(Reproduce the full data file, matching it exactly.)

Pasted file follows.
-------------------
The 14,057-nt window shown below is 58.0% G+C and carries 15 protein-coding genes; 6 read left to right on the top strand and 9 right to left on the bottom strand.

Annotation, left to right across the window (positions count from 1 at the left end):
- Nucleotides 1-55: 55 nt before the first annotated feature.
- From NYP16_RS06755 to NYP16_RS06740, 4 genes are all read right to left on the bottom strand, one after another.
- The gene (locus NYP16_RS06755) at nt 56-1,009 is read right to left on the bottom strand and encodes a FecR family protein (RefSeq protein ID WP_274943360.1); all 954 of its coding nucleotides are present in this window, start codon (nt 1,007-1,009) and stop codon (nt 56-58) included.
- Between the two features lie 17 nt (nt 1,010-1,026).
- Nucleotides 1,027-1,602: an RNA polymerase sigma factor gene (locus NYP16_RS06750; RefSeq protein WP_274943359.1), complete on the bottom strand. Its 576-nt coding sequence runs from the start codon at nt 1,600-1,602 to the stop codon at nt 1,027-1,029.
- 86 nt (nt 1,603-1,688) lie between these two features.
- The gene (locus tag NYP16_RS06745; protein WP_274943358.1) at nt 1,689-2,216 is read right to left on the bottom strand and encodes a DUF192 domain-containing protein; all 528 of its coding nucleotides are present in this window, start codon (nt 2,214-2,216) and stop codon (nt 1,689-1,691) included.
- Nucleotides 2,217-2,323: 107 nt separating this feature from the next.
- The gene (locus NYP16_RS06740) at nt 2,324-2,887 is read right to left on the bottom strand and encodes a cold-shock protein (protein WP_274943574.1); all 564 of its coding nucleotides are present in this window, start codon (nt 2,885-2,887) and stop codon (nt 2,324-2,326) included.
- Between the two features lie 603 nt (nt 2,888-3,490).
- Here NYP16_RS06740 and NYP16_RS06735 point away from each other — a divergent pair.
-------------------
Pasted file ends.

The 14,057-nt window shown below is 58.0% G+C and carries 15 protein-coding genes; 6 read left to right on the top strand and 9 right to left on the bottom strand.

Annotation, left to right across the window (positions count from 1 at the left end):
- Nucleotides 1-55: 55 nt before the first annotated feature.
- From NYP16_RS06755 to NYP16_RS06740, 4 genes are all read right to left on the bottom strand, one after another.
- The gene (locus NYP16_RS06755) at nt 56-1,009 is read right to left on the bottom strand and encodes a FecR family protein (RefSeq protein ID WP_274943360.1); all 954 of its coding nucleotides are present in this window, start codon (nt 1,007-1,009) and stop codon (nt 56-58) included.
- Between the two features lie 17 nt (nt 1,010-1,026).
- Nucleotides 1,027-1,602: an RNA polymerase sigma factor gene (locus NYP16_RS06750; RefSeq protein WP_274943359.1), complete on the bottom strand. Its 576-nt coding sequence runs from the start codon at nt 1,600-1,602 to the stop codon at nt 1,027-1,029.
- 86 nt (nt 1,603-1,688) lie between these two features.
- The gene (locus tag NYP16_RS06745; protein WP_274943358.1) at nt 1,689-2,216 is read right to left on the bottom strand and encodes a DUF192 domain-containing protein; all 528 of its coding nucleotides are present in this window, start codon (nt 2,214-2,216) and stop codon (nt 1,689-1,691) included.
- Nucleotides 2,217-2,323: 107 nt separating this feature from the next.
- The gene (locus NYP16_RS06740) at nt 2,324-2,887 is read right to left on the bottom strand and encodes a cold-shock protein (protein WP_274943574.1); all 564 of its coding nucleotides are present in this window, start codon (nt 2,885-2,887) and stop codon (nt 2,324-2,326) included.
- Between the two features lie 603 nt (nt 2,888-3,490).
- Here NYP16_RS06740 and NYP16_RS06735 point away from each other — a divergent pair.